President Obama visited Macon, Mo., Wednesday and told 200 people that green energy was a key to the country's future.
Speaking at Missouri's first ethanol plant, which produces 46 million gallons a year, he said that the biofuel was important to the country's move to green energy.
"There shouldn't be any doubt that renewable, home-grown fuels are a key part of our strategy," he said.
The amount of ethanol used in the U.S. must triple by 2022 under the federal Renewable Fuels Standard, and crops grown for biofuels to meet that standard should boost farm income by $13 billion, according to a new federal report on the green economy and rural economic prospects.
The increase required by the renewable standard also will boost the number of ethanol plants, which are mostly in rural areas.
Obama made an unannounced stop at Peggy Sue's Cafe in Monroe City, Mo., and was greeted near the Macon plant by about 100 people. The crowd was a mixture of supporters and protesters, including one who had a sign with a picture of rifle on it that said, "Try to take it away."
The president toured the ethanol plant and spoke there. He later headed to an area farm before leaving for Quincy, Ill., the last stop on his latest Main Street Tour.
His Midwest swing started Tuesday was a visit to a Siemens Energy plant in Iowa that makes blades for wind turbines.
Siemens is also building a $50 million wind turbine plant in Hutchinson, Kan.
The Macon ethanol plant also produces high-protein animal feed and carbon dioxide, which is often sold to soft-drink manufacturers.
The facility, which has 42 employees, is owned by Poet Biorefining, a Sioux Falls, S.D., company that has 26 ethanol plants in seven states.
The Macon plant was previously commended by the U.S. Department of Energy for its joint project with the Macon Municipal Utilities that built a 10-megawatt generator producing electricity and steam while using its waste energy.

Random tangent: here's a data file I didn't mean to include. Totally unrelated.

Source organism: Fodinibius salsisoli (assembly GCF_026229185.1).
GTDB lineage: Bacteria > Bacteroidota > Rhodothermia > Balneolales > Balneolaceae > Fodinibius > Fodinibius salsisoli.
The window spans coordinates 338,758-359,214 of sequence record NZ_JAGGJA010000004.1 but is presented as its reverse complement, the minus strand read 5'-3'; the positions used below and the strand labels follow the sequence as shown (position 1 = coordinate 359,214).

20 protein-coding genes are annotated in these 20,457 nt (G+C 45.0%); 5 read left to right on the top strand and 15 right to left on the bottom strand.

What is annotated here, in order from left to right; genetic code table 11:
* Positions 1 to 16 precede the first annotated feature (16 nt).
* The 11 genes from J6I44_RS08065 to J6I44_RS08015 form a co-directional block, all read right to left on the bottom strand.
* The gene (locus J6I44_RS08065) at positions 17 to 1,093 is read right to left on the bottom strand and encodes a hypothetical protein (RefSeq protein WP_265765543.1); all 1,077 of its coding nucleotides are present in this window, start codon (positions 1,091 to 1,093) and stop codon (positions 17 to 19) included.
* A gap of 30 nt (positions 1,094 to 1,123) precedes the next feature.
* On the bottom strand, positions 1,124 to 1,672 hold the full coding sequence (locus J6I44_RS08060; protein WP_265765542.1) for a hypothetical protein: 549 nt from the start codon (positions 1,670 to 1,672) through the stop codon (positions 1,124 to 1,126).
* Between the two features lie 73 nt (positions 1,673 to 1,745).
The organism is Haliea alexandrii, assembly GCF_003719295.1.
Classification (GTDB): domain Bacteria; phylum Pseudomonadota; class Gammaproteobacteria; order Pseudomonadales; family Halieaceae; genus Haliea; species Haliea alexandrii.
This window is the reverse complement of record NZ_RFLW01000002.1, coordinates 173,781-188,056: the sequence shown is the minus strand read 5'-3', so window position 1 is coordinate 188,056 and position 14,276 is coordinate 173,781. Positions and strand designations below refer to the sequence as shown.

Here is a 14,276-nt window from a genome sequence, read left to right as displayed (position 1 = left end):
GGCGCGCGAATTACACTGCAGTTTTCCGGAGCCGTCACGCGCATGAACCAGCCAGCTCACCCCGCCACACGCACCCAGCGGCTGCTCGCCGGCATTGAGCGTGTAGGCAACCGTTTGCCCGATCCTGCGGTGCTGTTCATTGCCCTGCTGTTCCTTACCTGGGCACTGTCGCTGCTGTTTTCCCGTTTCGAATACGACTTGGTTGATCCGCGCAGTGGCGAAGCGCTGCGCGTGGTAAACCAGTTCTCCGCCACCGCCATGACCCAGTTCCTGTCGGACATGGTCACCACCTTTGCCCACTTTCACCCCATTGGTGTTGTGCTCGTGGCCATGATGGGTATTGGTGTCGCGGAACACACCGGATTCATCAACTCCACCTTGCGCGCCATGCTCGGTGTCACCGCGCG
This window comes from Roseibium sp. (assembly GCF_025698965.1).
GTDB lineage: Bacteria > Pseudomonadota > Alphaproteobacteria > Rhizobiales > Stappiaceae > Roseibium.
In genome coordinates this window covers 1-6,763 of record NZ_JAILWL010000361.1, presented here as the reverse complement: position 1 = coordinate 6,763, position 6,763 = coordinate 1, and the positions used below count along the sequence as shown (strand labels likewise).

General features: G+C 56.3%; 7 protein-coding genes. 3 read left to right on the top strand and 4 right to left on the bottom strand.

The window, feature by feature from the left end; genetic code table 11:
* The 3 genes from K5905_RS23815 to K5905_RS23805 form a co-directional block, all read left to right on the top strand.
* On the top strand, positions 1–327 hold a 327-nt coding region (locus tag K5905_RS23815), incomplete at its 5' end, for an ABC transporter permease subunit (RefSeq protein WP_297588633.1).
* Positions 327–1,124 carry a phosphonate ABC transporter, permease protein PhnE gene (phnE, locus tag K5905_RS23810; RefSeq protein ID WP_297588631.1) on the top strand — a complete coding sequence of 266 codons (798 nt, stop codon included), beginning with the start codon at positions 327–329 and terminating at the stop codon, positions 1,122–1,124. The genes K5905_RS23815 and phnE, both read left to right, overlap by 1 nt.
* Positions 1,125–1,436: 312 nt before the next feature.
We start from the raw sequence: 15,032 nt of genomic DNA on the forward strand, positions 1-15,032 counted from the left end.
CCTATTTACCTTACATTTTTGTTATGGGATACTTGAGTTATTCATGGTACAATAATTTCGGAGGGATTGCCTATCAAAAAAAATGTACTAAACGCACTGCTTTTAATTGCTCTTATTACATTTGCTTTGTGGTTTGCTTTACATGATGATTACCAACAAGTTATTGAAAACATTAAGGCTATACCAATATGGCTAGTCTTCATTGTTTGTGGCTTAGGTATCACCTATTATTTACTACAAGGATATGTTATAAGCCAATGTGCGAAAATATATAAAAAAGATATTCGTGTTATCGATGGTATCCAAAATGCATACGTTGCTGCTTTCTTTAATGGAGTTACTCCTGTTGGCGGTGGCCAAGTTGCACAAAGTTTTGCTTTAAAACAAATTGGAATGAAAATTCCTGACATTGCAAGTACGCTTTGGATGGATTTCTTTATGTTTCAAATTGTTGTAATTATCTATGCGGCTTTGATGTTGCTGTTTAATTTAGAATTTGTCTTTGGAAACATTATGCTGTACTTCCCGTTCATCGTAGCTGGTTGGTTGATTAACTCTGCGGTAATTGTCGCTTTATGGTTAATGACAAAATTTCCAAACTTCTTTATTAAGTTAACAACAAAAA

The Obama visit was hailed by ethanol backers.
"I think the president has always been very forceful in his support, and it's recognition we do have a vital role to play in the nation's economy," said Tom Buis, chief executive office of Growth Energy, a group representing the ethanol industry.
He said ethanol kept money in the U.S. that otherwise would go to foreign oil producers. It also adds U.S. jobs, he said, and enhances national security by reducing oil imports.
"I think they understand the consequences," he said of the White House.
But others point out that the Macon plant and many others in the U.S. rely on corn to make ethanol. That can drive up food prices for consumers, they argue, and the energy needed to grow corn cuts into the overall energy value of ethanol.
Instead, they say, more ethanol needs to come from cellulose, including grass and wood. The Renewable Fuels Standard, in fact, calls for growing amounts of cellulosic ethanol. But the plants cost far more to build than corn ethanol and they’re struggling to find financing.
"It's time to focus on cellulose," said Jeremy Martin, senior scientist for the Union of Concerned Scientists, adding that more needs to be done by the federal government.
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